A health facility is, in general, any location where healthcare is provided. Health facilities range from small clinics and doctor's offices to urgent care centers and large hospitals with elaborate emergency rooms and trauma centers. The number and quality of health facilities in a country or region is one common measure of that area's prosperity and quality of life. In many countries, health facilities are regulated to some extent by law; licensing by a regulatory agency is often required before a facility may open for business. Health facilities may be owned and operated by for-profit businesses, non-profit organizations, governments, and in some cases by individuals, with proportions varying by country. See also the recent review paper, which provides a comprehensive classification of health facilities from the location analysis perspective.
Health facility workload
The workload of a health facility is often used to indicate its size. Large health facilities are those with a greater patient load.
In Australia the workload of a health facility is used to determine the level of government funding provided to that facility. The government measures a facility (or health practice) in terms of its standard whole patient equivalent (SWPE). The SWPE calculation is determined by analysis of the patients that attend that facility. The calculation takes into account the proportion of health services (in dollars) rendered at that facility relative to others that each patient attends. It includes a weighting factor based on each patients demography to account for the varied levels of services required by patients depending on their gender and age. The premise of weighting is that patients require different levels of health services depending on their age and gender. For example, the average male patient requires fewer consultations than his older and infant counterparts. The table shows the weighting factors used in the standardization of workloads.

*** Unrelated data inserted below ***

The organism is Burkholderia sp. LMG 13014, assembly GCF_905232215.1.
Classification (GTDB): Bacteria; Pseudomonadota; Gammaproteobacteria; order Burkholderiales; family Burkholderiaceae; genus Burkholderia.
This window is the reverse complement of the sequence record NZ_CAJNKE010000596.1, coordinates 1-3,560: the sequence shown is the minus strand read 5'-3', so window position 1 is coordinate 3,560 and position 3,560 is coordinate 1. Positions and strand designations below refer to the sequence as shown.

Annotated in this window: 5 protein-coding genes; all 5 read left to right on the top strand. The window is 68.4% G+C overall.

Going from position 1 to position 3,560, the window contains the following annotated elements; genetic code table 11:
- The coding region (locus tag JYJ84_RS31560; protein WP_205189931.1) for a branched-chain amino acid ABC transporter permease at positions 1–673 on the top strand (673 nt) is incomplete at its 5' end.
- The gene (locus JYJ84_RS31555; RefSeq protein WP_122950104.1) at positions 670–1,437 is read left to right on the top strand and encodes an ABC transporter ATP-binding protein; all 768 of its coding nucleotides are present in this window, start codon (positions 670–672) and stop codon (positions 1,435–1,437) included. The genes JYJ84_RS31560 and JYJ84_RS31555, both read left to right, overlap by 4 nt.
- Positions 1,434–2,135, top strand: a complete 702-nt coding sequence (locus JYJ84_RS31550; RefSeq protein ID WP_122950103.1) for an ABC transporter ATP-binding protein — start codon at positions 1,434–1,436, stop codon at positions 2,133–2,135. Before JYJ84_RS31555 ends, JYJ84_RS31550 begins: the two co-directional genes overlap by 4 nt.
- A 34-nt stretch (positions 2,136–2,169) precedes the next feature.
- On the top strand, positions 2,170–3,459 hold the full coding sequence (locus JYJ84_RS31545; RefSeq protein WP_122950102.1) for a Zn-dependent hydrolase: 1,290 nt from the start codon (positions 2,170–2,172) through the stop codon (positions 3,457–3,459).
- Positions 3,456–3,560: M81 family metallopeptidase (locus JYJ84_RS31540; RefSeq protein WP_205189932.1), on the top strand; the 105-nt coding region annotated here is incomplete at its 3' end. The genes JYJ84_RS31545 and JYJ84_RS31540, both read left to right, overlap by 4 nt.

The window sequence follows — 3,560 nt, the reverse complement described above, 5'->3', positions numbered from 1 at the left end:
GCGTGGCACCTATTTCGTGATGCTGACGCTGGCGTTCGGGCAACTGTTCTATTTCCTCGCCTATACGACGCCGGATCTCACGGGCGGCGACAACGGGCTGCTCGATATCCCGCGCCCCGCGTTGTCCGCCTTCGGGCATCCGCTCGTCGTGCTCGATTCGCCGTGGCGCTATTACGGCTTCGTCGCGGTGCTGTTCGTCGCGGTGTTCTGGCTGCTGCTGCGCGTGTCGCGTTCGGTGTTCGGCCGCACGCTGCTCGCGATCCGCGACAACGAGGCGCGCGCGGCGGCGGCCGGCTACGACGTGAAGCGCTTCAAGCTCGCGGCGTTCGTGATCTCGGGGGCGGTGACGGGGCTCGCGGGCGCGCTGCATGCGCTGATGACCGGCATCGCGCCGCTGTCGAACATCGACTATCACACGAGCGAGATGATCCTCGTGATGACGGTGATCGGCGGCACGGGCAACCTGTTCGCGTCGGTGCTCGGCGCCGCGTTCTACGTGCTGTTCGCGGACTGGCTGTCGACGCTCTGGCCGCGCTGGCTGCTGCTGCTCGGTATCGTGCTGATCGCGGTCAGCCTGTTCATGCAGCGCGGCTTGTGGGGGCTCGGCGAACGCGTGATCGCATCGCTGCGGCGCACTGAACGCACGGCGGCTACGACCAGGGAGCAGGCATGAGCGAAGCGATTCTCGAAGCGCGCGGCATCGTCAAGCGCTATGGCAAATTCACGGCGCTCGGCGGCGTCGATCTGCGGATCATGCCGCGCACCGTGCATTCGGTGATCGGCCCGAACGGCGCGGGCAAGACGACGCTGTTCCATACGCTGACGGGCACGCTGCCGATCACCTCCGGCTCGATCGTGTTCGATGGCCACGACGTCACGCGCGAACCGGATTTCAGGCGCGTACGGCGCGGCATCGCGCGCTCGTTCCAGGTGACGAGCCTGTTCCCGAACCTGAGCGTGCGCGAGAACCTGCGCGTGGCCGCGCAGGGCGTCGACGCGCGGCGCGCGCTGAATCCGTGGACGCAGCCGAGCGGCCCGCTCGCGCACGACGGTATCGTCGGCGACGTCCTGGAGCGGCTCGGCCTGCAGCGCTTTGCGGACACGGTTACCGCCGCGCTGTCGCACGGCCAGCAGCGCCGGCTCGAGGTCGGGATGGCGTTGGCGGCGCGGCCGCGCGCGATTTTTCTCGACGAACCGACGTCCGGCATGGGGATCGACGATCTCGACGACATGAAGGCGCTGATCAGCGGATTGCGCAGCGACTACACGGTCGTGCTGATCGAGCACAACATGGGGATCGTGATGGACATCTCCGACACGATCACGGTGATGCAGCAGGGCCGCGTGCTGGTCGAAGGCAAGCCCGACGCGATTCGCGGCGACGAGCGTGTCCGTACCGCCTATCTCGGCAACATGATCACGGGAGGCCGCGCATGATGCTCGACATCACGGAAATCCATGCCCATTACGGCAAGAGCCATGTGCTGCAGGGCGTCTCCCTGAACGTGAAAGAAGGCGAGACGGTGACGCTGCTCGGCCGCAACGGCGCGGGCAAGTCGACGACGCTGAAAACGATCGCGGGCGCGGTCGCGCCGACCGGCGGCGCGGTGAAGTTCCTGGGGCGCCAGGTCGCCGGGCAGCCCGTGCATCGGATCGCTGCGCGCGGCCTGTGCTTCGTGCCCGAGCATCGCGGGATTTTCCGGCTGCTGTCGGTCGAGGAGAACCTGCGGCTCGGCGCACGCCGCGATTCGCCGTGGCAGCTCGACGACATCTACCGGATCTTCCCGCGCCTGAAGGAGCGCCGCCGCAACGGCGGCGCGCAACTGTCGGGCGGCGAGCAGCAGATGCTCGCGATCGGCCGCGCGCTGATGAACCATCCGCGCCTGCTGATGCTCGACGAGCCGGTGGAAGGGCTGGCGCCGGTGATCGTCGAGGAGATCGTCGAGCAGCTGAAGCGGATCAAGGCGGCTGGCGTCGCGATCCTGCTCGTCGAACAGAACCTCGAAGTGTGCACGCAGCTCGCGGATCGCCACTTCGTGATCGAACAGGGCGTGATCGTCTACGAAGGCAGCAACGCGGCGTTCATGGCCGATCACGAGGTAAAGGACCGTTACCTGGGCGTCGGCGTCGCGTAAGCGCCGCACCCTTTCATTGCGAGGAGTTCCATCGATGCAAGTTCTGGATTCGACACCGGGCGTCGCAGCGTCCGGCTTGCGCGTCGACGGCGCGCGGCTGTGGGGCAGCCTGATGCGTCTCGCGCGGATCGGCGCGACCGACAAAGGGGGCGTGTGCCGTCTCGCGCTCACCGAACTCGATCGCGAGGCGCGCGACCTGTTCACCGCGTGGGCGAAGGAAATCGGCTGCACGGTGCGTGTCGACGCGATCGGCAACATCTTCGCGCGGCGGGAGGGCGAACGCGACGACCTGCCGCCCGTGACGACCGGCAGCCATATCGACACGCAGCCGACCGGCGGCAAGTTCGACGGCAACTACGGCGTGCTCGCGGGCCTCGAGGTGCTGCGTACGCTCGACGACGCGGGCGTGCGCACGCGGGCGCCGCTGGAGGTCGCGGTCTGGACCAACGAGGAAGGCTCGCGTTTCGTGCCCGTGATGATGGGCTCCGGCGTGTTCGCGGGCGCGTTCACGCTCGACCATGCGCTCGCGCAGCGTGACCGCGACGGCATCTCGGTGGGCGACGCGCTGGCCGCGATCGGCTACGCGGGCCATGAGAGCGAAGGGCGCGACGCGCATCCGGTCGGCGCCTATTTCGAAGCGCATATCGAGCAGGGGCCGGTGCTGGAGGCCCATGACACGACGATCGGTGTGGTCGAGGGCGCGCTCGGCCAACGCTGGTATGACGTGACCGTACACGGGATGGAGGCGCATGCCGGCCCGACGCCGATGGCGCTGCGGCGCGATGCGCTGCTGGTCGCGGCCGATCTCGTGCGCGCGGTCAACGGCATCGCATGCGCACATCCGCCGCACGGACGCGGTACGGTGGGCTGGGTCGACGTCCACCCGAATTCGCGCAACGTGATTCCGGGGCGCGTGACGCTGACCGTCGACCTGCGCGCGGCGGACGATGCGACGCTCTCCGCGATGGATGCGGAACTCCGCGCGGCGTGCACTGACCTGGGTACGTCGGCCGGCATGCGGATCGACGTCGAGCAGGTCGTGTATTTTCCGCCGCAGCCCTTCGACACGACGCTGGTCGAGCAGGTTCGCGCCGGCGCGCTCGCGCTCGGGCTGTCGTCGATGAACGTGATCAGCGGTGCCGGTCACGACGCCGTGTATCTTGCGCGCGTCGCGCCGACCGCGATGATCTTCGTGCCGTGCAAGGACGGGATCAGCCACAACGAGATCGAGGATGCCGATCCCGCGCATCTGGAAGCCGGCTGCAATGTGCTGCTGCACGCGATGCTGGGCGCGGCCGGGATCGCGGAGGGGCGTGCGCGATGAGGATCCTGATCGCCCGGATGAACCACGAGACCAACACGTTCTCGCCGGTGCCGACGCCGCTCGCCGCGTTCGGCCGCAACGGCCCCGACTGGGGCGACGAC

Table: Age by Sex Weights for SWPE Standardisation
|less than 1||0.960||0.962|
|less than 10||0.688||0.699|
Types of health facility
A hospital is an institution for healthcare typically providing specialized treatment for inpatient (or overnight) stays. Some hospitals primarily admit patients suffering from a specific disease or affliction, or are reserved for the diagnosis and treatment of conditions affecting a specific age group. Others have a mandate that expands beyond offering dominantly curative and rehabilitative care services to include promotional, preventive and educational roles as part of a primary healthcare approach. Today, hospitals are usually funded by the state, health organizations (for profit or non-profit), by health insurances or by charities and by donations. Historically, however, they were often founded and funded by religious orders or charitable individuals and leaders. Hospitals are nowadays staffed by professionally trained doctors, nurses, paramedical clinicians, etc., whereas historically, this work was usually done by the founding religious orders or by volunteers.